The “occupy *insert location here*” movement is a massive protest of sorts that is rapidly sweeping across the planet. Now in reportedly 150+ cities and counting, the occupy movement has left many, who may not be the most politically savvy, scrambling to figure out “what in the world is going on?” Though the variety of motives and methods can and will continue to be debated, the entire movement can be summed up in just one word: freedom.
The History of the Movement
Depending on where one is located, who they associate with, what one’s financial status is, what one’s political affiliation is, as well as a plethora of other factors, one will undoubtedly have a different view on this movement. Started over a month ago on Wall Street by a small group of protesters who called themselves “New Yorkers against Budget Cuts”, wanted to protest “potential austerity measures as a result of the debt-ceiling crisis” (usnew.com, Brian Greene), and quickly spawning the movement of the “99 percent” (a group of people who claim to represent the average citizen), this movement seems to have something for everyone (who isn’t a part of the wealthiest 1 percent of the population).
With named concerns being everything from wealth disparity, to a need to audit the Federal Reserve Bank, this “leaderless” movement is capable of moving in virtually any direction. Indeed it has, there are a number of other countries on board and no sign of an ending in sight.
What’s the Point?
As aforementioned, this movement has a laundry list of concerns, most notably: income disparity, gay rights, the right to choose, second amendment rights, first amendment rights, governmental corruption, corruption on Wall Street, budget cuts, the upholding of the Constitution, corruption of the banking system, injustice, police brutality, high unemployment rates, the military industrial complex, and the list goes on and on.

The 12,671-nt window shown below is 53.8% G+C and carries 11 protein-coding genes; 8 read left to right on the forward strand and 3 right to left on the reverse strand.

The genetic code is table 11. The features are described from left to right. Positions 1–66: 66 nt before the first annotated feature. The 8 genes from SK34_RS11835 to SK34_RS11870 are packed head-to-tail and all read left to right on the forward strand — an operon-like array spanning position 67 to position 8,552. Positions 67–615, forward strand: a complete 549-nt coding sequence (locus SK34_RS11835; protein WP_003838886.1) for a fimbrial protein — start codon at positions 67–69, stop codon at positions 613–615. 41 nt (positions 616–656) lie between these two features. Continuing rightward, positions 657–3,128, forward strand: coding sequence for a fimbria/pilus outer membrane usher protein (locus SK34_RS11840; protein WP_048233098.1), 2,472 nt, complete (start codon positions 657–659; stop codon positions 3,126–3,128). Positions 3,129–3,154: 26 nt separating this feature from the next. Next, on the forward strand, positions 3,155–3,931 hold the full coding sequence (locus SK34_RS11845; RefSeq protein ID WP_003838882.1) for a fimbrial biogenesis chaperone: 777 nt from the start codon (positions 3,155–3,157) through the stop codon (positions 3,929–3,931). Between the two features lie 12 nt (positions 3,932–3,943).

Whether or not these issues are factual or perceived can be argued until the cows come home, but the bottom line is that people are beginning to feel suffocated by the system. The general consensus seems to be that the system that most of the world is living under needs a drastic overhaul. There is a strong sense of urgency and desperation in this movement that parallels that of many civil rights and anti-war movements in the mid 1900’s.
The Bottom Line
This movement means many different things to many different people but the bottom line is: that the protesters feel as though the current system has failed them. They no longer trust the powers that be to make the right decisions for them, so they are taking matters into their own hands and demanding change. They have taken to the streets out of sheer disgust for what they have deemed an unfair and unjust system, and it only seem to be growing in terms of both support and determination. Simply put, these people want freedom; the freedom to express themselves as they choose, to live how they see fit, the freedom to…be. These people want their concerns to be more than just heard, they are demanding that they be heeded to.
Usnews.com. “How ‘Occupy Wall Street’ Started and Spread”. Brian Greene. October 17, 2011